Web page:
Shrabani Basu is a London-based journalist and author. Her books include the Sunday Times bestseller Victoria & Abdul; The True Story of the Queen’s Closest Confidant, For King and Another Country; Indian Soldiers on the Western Front 1914-18,, Spy Princess; The Life of Noor Inayat Khan and Curry, The Story of Britain’s Favourite Dish.
Her book Victoria & Abdul has been made into a major film by Oscar nominated director Stephen Frears and stars Dame Judi Dench and Ali Fazal.
She is the founder and chair of the Noor Inayat Khan Memorial Trust which campaigned for a memorial for the World War II heroine in London. It was unveiled by Princess Anne on 8 November 2012.
Tessa Blackstone started her career as an academic at the London School of Economics. She went onto become the Master of Birkbeck College for 10 years (1987-97).
In 1987, Tessa Blackstone was awarded a life peerage. She sits on the Labour benches in the Lords. She was Opposition spokeswoman for Education and Science (1988-92), for Treasury matters (1990-91), and principal Opposition spokeswoman for Foreign Affairs (1992-97). After Labour came into power in 1997, she was Minister of State for Education and Employment (1997-2001) and then served in the Department of Culture, Media and Sport as the Minister for the Arts.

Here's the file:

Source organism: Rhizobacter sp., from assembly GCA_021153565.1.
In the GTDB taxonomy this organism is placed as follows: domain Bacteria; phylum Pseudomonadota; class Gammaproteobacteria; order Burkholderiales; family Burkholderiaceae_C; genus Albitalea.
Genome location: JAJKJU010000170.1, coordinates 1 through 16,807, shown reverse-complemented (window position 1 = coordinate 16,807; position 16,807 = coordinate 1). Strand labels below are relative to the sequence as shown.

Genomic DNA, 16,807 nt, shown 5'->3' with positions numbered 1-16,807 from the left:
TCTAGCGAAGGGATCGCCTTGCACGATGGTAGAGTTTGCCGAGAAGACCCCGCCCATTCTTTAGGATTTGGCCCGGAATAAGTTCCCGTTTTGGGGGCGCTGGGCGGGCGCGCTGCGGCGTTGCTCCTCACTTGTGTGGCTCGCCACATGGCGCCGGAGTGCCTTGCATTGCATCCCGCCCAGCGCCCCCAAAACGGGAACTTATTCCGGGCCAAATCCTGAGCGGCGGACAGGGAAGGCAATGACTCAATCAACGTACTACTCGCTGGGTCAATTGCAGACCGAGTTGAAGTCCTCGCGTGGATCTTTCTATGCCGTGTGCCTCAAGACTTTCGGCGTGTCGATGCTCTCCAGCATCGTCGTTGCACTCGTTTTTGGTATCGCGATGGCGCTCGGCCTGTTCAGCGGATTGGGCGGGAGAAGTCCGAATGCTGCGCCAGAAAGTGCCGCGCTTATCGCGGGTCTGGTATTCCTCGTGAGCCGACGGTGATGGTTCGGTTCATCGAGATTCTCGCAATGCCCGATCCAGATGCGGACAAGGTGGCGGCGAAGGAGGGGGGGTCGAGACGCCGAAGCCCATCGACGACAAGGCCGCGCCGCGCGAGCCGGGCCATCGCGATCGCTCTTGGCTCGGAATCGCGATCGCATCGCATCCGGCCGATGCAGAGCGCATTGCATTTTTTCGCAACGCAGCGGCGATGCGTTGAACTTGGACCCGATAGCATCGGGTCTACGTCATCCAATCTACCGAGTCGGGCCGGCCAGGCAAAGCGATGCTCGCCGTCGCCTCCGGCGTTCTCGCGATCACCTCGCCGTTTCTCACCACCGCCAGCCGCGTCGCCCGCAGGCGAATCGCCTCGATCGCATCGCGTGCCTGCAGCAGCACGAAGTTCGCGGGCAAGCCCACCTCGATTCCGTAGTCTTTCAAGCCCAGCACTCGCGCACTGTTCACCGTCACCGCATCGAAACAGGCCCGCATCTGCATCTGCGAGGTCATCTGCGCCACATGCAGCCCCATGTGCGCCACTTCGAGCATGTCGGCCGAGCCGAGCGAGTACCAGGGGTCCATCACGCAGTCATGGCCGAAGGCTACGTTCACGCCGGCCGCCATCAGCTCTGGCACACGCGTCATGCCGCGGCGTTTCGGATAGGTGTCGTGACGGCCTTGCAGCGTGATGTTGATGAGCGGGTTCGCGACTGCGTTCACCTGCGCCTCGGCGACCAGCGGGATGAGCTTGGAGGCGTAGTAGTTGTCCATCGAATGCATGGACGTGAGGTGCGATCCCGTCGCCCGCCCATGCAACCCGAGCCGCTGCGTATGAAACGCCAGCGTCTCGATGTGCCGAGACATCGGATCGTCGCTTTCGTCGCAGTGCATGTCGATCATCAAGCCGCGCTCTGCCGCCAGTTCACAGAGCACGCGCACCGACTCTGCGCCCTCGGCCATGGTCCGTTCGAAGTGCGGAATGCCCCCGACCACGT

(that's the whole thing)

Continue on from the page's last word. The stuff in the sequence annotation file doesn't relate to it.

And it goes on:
Baroness Blackstone is currently Chair of The British Library. She is also Chair of Orbit Housing Group, the British section of the Franco British Council, the British Lung Foundation and the Bar Standards Board. She stepped down as Vice Chancellor of the University of Greenwich in September 2011, as Trustee of the Royal Opera House in June 2014 and as Chair at Great Ormond Street Hospital in 2017.
She has published widely in academic journals and written a number of books, mainly on social and educational policy.
Zareer Masani is the author of Macaulay:Britain’s Liberal Imperialist (Bodley Head, 2013). He has an Oxford history doctorate and is the author of several historical books, including a biography of Indira Gandhi. He has also written a widely acclaimed family memoir, And All Is Said: Memoir of a Home Divided (Penguin, 2013).
Zareer spent two decades as a current affairs producer for BBC Radio 4 and is now a freelance historian and broadcaster. His particular areas of interest include the British Empire, and he is currently researching a book on Indo-British partnership under the Raj.